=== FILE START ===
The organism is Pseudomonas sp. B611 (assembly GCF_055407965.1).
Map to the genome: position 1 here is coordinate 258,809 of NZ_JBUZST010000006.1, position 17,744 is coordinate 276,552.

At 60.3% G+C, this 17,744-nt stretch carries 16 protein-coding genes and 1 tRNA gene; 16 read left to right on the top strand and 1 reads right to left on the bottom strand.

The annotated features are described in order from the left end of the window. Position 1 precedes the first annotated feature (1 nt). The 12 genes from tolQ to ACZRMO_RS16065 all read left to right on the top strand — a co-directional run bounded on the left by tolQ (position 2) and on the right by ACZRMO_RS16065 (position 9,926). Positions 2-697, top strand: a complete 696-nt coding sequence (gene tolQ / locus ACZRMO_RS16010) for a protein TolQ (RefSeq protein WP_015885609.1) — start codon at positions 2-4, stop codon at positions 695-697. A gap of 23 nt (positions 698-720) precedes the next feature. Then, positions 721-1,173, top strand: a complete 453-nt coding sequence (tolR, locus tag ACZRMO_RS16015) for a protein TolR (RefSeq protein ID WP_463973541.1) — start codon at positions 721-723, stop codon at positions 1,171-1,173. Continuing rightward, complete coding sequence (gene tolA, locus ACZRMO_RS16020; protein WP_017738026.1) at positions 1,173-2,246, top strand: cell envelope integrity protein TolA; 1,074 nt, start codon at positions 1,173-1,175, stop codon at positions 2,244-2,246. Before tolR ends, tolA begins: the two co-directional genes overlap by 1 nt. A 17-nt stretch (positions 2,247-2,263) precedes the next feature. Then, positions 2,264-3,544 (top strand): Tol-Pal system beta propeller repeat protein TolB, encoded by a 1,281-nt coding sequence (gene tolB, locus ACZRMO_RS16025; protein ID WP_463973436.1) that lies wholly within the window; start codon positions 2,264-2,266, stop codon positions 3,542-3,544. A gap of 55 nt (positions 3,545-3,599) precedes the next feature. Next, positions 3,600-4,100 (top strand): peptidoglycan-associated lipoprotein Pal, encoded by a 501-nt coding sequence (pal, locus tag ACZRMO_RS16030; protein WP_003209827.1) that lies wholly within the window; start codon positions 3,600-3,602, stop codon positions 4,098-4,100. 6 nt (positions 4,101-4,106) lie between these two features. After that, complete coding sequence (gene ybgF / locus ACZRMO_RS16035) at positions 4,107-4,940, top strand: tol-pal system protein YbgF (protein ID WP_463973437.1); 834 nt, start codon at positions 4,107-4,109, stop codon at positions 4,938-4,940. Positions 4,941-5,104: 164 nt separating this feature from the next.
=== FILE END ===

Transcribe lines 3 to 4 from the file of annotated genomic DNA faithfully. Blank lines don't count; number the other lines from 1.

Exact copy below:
At 60.3% G+C, this 17,744-nt stretch carries 16 protein-coding genes and 1 tRNA gene; 16 read left to right on the top strand and 1 reads right to left on the bottom strand.

The annotated features are described in order from the left end of the window. Position 1 precedes the first annotated feature (1 nt). The 12 genes from tolQ to ACZRMO_RS16065 all read left to right on the top strand — a co-directional run bounded on the left by tolQ (position 2) and on the right by ACZRMO_RS16065 (position 9,926). Positions 2-697, top strand: a complete 696-nt coding sequence (gene tolQ / locus ACZRMO_RS16010) for a protein TolQ (RefSeq protein WP_015885609.1) — start codon at positions 2-4, stop codon at positions 695-697. A gap of 23 nt (positions 698-720) precedes the next feature. Then, positions 721-1,173, top strand: a complete 453-nt coding sequence (tolR, locus tag ACZRMO_RS16015) for a protein TolR (RefSeq protein ID WP_463973541.1) — start codon at positions 721-723, stop codon at positions 1,171-1,173. Continuing rightward, complete coding sequence (gene tolA, locus ACZRMO_RS16020; protein WP_017738026.1) at positions 1,173-2,246, top strand: cell envelope integrity protein TolA; 1,074 nt, start codon at positions 1,173-1,175, stop codon at positions 2,244-2,246. Before tolR ends, tolA begins: the two co-directional genes overlap by 1 nt. A 17-nt stretch (positions 2,247-2,263) precedes the next feature. Then, positions 2,264-3,544 (top strand): Tol-Pal system beta propeller repeat protein TolB, encoded by a 1,281-nt coding sequence (gene tolB, locus ACZRMO_RS16025; protein ID WP_463973436.1) that lies wholly within the window; start codon positions 2,264-2,266, stop codon positions 3,542-3,544. A gap of 55 nt (positions 3,545-3,599) precedes the next feature. Next, positions 3,600-4,100 (top strand): peptidoglycan-associated lipoprotein Pal, encoded by a 501-nt coding sequence (pal, locus tag ACZRMO_RS16030; protein WP_003209827.1) that lies wholly within the window; start codon positions 3,600-3,602, stop codon positions 4,098-4,100. 6 nt (positions 4,101-4,106) lie between these two features. After that, complete coding sequence (gene ybgF / locus ACZRMO_RS16035) at positions 4,107-4,940, top strand: tol-pal system protein YbgF (protein ID WP_463973437.1); 834 nt, start codon at positions 4,107-4,109, stop codon at positions 4,938-4,940. Positions 4,941-5,104: 164 nt separating this feature from the next.